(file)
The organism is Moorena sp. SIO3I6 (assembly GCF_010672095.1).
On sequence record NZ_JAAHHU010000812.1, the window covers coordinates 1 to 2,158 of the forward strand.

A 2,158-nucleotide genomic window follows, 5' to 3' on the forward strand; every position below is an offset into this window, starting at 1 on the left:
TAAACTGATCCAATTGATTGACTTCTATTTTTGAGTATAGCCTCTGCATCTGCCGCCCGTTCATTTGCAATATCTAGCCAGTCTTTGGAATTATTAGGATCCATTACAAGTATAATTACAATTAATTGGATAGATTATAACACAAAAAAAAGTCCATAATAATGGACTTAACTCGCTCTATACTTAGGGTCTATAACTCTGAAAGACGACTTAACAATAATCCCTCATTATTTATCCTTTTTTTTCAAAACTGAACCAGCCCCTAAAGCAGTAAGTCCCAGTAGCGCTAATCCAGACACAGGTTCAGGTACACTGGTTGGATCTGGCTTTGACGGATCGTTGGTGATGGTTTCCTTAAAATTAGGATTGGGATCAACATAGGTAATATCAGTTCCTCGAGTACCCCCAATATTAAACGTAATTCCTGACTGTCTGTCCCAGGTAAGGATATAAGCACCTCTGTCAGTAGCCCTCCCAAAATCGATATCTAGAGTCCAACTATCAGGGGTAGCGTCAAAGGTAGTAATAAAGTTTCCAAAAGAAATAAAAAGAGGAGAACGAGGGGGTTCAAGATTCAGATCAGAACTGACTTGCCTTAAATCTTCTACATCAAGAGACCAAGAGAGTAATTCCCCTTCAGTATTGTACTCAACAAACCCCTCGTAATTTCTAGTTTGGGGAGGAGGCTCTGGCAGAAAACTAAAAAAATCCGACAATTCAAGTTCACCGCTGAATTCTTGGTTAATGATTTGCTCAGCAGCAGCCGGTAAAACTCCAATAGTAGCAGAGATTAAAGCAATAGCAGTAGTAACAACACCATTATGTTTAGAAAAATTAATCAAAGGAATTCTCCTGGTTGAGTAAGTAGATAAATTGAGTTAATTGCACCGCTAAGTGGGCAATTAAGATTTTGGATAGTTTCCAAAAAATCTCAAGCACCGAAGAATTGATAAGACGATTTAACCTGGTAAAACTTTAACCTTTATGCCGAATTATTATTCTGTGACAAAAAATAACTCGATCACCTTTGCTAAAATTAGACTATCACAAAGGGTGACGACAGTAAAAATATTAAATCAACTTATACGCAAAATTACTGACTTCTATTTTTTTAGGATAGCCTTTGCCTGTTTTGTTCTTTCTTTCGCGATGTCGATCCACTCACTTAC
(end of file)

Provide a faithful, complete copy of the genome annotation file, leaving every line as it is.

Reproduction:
The organism is Moorena sp. SIO3I6 (assembly GCF_010672095.1).
On sequence record NZ_JAAHHU010000812.1, the window covers coordinates 1 to 2,158 of the forward strand.

A 2,158-nucleotide genomic window follows, 5' to 3' on the forward strand; every position below is an offset into this window, starting at 1 on the left:
TAAACTGATCCAATTGATTGACTTCTATTTTTGAGTATAGCCTCTGCATCTGCCGCCCGTTCATTTGCAATATCTAGCCAGTCTTTGGAATTATTAGGATCCATTACAAGTATAATTACAATTAATTGGATAGATTATAACACAAAAAAAAGTCCATAATAATGGACTTAACTCGCTCTATACTTAGGGTCTATAACTCTGAAAGACGACTTAACAATAATCCCTCATTATTTATCCTTTTTTTTCAAAACTGAACCAGCCCCTAAAGCAGTAAGTCCCAGTAGCGCTAATCCAGACACAGGTTCAGGTACACTGGTTGGATCTGGCTTTGACGGATCGTTGGTGATGGTTTCCTTAAAATTAGGATTGGGATCAACATAGGTAATATCAGTTCCTCGAGTACCCCCAATATTAAACGTAATTCCTGACTGTCTGTCCCAGGTAAGGATATAAGCACCTCTGTCAGTAGCCCTCCCAAAATCGATATCTAGAGTCCAACTATCAGGGGTAGCGTCAAAGGTAGTAATAAAGTTTCCAAAAGAAATAAAAAGAGGAGAACGAGGGGGTTCAAGATTCAGATCAGAACTGACTTGCCTTAAATCTTCTACATCAAGAGACCAAGAGAGTAATTCCCCTTCAGTATTGTACTCAACAAACCCCTCGTAATTTCTAGTTTGGGGAGGAGGCTCTGGCAGAAAACTAAAAAAATCCGACAATTCAAGTTCACCGCTGAATTCTTGGTTAATGATTTGCTCAGCAGCAGCCGGTAAAACTCCAATAGTAGCAGAGATTAAAGCAATAGCAGTAGTAACAACACCATTATGTTTAGAAAAATTAATCAAAGGAATTCTCCTGGTTGAGTAAGTAGATAAATTGAGTTAATTGCACCGCTAAGTGGGCAATTAAGATTTTGGATAGTTTCCAAAAAATCTCAAGCACCGAAGAATTGATAAGACGATTTAACCTGGTAAAACTTTAACCTTTATGCCGAATTATTATTCTGTGACAAAAAATAACTCGATCACCTTTGCTAAAATTAGACTATCACAAAGGGTGACGACAGTAAAAATATTAAATCAACTTATACGCAAAATTACTGACTTCTATTTTTTTAGGATAGCCTTTGCCTGTTTTGTTCTTTCTTTCGCGATGTCGATCCACTCACTTAC